It should be noted that with the non-implementation of this GO, the basic rights of the workers are being attacked while the beedi company owners’ benefits run into crores. At present, there are 72 beedi factories in Telangana. Some of the major factories are Lungar, Telephone, Charbai located in the districts of Warangal, Karimnagar, Siricilla and Adilabad. On an average, about 100 crore beedis are produced per day in Telangana.
Subsistence Allowance (Pension) for Beedi Workers
Demanding the implementation of GO 41, the beedi workers have led numerous protests after the TRS government took charge in June 2014, including a three-day strike.
Instead of securing the workers with a GO, Chief Minister KCR, in 2015, announced to disburse a monthly subsistence allowance (Jeevana Bruthi) of Rs 1,000 to the beedi workers, but with numerous conditions. However, even this promise was implemented only after a protracted struggle of the workers.
“The government’s conditions are such that out of the total seven lakh workers across the state, so far, only 1,56,000 workers have been able to become the beneficiaries of this allowance scheme. If there are four beedi workers in a family, only one would be eligible for this. In addition to this, if a family member is a beneficiary of old age pension or widow pension, then the worker wouldn’t get her/his promised allowance,” said Rama. She added that these conditions had further worsened distress among the workers and several beedi workers have even committed suicide.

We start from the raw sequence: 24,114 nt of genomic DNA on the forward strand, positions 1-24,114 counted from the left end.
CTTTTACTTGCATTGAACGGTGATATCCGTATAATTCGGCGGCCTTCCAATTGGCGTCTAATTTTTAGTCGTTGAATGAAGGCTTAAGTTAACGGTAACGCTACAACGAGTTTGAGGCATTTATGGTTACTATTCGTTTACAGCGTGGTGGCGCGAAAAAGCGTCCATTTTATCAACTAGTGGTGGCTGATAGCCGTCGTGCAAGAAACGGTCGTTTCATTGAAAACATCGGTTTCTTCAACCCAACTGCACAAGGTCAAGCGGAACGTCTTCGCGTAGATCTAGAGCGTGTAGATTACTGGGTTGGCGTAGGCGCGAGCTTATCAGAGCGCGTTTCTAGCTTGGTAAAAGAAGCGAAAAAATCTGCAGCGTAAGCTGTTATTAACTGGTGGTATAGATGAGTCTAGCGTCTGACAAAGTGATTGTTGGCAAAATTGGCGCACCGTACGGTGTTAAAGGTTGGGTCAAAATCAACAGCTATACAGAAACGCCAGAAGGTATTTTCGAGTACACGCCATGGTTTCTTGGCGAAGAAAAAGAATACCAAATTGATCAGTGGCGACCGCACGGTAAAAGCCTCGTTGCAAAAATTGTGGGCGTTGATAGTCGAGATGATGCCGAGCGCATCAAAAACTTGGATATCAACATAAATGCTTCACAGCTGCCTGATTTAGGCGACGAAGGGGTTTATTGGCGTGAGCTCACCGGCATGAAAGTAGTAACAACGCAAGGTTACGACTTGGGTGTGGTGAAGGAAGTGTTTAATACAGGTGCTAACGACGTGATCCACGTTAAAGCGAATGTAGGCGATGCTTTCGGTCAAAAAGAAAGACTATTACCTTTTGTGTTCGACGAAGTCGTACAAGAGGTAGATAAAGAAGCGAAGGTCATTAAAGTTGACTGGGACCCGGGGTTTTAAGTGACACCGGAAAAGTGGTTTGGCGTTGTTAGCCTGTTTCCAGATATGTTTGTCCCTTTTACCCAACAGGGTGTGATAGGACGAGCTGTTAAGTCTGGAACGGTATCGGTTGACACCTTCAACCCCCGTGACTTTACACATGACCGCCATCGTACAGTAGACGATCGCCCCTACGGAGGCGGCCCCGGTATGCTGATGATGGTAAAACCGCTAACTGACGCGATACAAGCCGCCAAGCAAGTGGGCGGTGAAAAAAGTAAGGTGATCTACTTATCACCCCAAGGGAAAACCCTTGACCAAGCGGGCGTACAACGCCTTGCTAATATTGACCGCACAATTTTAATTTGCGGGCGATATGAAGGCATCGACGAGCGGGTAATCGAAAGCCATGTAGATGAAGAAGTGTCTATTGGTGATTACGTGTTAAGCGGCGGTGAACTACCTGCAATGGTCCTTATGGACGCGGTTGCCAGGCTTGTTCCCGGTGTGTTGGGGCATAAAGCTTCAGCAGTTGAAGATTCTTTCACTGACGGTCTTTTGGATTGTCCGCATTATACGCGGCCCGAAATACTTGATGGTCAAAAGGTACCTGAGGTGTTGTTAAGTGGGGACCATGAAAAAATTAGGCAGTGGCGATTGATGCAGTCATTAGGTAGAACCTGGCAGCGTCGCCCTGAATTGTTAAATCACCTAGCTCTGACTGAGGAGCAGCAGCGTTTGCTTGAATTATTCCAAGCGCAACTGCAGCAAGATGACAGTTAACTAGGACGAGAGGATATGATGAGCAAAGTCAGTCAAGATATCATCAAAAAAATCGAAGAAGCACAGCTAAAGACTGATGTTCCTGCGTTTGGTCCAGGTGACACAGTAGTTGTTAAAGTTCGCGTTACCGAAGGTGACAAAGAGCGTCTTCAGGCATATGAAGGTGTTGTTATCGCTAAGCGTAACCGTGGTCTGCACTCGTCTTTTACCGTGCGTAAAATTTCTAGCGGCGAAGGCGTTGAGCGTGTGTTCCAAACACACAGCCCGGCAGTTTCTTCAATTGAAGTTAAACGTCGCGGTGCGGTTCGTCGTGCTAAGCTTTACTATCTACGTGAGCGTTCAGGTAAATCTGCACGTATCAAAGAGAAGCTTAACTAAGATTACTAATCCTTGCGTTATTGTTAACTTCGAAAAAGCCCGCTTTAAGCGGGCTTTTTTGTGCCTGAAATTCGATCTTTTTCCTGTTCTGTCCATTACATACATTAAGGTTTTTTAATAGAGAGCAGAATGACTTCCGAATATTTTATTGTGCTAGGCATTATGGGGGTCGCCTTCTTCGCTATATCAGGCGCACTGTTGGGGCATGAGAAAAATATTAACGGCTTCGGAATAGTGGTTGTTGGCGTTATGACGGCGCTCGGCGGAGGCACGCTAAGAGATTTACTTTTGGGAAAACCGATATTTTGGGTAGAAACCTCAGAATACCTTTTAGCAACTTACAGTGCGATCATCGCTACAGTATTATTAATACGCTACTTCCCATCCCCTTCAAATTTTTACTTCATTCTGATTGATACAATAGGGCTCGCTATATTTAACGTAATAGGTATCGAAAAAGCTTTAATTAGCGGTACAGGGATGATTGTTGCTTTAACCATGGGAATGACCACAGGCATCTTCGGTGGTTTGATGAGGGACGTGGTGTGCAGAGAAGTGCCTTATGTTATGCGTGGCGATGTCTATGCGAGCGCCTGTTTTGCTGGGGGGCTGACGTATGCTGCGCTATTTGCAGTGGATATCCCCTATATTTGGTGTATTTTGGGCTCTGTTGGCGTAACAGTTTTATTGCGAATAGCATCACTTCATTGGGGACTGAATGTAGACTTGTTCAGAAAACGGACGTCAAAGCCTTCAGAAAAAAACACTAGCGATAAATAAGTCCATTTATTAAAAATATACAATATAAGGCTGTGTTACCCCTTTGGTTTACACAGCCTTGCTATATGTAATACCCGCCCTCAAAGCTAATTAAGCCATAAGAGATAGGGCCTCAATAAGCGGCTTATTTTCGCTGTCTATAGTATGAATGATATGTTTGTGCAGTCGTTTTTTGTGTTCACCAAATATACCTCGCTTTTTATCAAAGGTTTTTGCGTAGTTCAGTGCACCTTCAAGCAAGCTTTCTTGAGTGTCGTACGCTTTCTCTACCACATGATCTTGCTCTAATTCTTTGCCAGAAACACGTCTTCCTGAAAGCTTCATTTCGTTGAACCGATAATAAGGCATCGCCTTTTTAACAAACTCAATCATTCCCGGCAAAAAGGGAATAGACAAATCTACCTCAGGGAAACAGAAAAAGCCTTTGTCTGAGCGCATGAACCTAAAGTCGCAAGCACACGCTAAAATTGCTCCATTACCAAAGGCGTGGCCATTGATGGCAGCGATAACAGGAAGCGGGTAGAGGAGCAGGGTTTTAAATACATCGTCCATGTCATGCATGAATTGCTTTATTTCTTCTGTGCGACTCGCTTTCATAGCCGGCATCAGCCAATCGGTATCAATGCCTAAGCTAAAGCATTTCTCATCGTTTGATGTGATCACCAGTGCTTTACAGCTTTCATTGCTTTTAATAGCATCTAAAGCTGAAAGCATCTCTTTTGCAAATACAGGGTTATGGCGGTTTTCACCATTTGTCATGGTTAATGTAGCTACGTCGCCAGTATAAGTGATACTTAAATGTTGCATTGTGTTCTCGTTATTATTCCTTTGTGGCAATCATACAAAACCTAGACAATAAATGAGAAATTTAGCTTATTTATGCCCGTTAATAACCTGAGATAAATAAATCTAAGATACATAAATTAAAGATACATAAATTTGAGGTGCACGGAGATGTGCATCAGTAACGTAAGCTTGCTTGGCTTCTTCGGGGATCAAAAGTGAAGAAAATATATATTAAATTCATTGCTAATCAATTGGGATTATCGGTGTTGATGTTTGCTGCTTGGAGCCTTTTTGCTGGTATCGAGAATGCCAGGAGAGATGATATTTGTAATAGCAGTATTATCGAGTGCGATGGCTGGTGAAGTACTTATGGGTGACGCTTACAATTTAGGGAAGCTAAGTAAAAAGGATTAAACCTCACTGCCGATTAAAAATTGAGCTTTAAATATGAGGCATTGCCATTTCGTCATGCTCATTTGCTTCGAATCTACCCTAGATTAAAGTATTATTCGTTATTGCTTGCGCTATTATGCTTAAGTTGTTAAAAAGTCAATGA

Earlier this year, it had been reported that one beedi worker Vasanta, a resident of Chinna Mallareddy village in Kamareddy District committed suicide, as the government officials stopped giving her allowance when they found that two members in their family (her husband being a beedi worker) were beneficiaries under the same scheme.